Biden Reassures East Europeans

Vice President Joseph Biden’s sharply worded criticism of Russia in his interview with The Wall Street Journal, Saturday, came two days after a group of prominent East Europeans published an open letter to the Obama administration urging Washington not to improve relations with the Russian leadership at the expense of its ties with Eastern Europe.

The letter was signed by former Czech Republic President Vaclav Havel, founder of Poland’s Solidarity movement and former President Lech Walesa, and ex-President Emil Constantinescu of Romania, along with other intellectuals and former leaders. It confessed to “a nervousness in our capitals” over the thaw between Moscow and Washington in the wake of President Obama’s visit to the Russian capital earlier this month, and urged the Americans not to make “the wrong concessions to the Russians.”

One such mistaken concession in the East Europeans’ view would be a decision to bargain away the proposed U.S. anti-missile shield to be deployed in Poland and the Czech Republic as a defense against nuclear rogue states like Iran and North Korea. The missile system, they said, has become “a symbol of U.S. credibility and commitment to the region.”

In his interview, Biden — just back from Georgia and Ukraine — stated flatly, as reported in Sunday’s New York Times, that “the Obama administration would make no deals and accept no compromises with the Kremlin in exchange for better relations.” The vice president refuted Moscow’s declared right to exert a special influence in what the Russians called their “near abroad,” saying the Russians were “clinging to something in the past that is not sustainable.”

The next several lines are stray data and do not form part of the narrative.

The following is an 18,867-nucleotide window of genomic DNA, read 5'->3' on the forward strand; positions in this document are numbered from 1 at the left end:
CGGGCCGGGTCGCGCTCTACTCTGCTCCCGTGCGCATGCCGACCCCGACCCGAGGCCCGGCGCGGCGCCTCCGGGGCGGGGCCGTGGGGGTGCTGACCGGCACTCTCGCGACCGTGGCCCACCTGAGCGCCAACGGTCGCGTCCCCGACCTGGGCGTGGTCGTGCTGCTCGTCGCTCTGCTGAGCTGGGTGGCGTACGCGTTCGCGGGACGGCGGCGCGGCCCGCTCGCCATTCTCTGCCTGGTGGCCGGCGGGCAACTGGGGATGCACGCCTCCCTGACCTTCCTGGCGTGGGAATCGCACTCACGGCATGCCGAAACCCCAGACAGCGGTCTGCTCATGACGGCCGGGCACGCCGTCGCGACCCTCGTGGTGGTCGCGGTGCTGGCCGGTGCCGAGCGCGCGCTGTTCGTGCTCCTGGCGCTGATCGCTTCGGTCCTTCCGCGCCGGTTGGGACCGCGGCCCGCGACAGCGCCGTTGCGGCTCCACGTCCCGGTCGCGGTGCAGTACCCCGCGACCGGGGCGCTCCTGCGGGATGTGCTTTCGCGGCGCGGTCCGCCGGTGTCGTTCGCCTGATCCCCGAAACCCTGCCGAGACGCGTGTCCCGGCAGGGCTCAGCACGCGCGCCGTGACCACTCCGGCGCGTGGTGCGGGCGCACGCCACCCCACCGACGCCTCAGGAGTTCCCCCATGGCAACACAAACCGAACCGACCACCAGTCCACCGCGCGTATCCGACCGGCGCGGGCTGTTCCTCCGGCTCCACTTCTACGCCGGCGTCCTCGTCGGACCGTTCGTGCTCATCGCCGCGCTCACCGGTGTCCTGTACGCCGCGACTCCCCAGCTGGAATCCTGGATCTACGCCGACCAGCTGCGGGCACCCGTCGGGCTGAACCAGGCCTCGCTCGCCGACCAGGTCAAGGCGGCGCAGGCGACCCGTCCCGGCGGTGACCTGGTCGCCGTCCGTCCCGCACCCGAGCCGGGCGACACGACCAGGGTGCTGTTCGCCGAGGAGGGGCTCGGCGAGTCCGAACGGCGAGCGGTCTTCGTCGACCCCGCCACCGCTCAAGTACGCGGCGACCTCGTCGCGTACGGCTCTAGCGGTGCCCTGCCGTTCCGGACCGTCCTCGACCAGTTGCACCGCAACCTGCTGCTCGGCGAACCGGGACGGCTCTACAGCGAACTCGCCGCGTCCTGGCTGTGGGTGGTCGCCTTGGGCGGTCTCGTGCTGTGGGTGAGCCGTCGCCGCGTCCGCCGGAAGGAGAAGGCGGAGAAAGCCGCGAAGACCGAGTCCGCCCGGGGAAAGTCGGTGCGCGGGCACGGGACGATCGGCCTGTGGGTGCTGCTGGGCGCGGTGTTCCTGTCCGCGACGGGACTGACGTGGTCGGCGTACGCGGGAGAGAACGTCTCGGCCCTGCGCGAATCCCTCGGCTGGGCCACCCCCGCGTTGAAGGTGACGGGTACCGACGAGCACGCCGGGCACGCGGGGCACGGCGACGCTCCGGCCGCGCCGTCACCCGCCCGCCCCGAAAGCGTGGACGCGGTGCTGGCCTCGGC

This echoed a contention in the open letter that “Russia is back as a revisionist power pursuing a 19th-century agenda with 21st-century tactics and methods.”

There is no indication that Biden was reacting to the concerns expressed in the open letter, which was first published in East European media Thursday. More likely, his tough language was a response to the same concerns heard in Tblisi and Kiev that an American re-engagement with the Russian leadership would dilute Washington’s commitment to Moscow’s former satrapies.

Biden could also have been filling in the gap left by the absence, due to injury, of Secretary of State Hillary Clinton from President Barack Obama’s Moscow trip. Clinton has emerged as the one who delivers the tough message in the Obama administration’s foreign policy team — as in her recent blistering comments on North Korea, and her startling reference to a “defense umbrella” for the Middle East should Iran develop nuclear missiles.

As it was, Obama and Russian President Dmitry Medvedev, in talks the president later described as amicable, agreed to revive the nuclear weapons reduction dialogue. They also reached an agreement allowing supplies for U.S., forces in Afghanistan to transit through Russia, leaving East Europeans to wonder what Moscow was getting in return. It is reasonable to argue that had Clinton been there she would have provided the less rosy subtext — provided in her absence by Vice President Biden.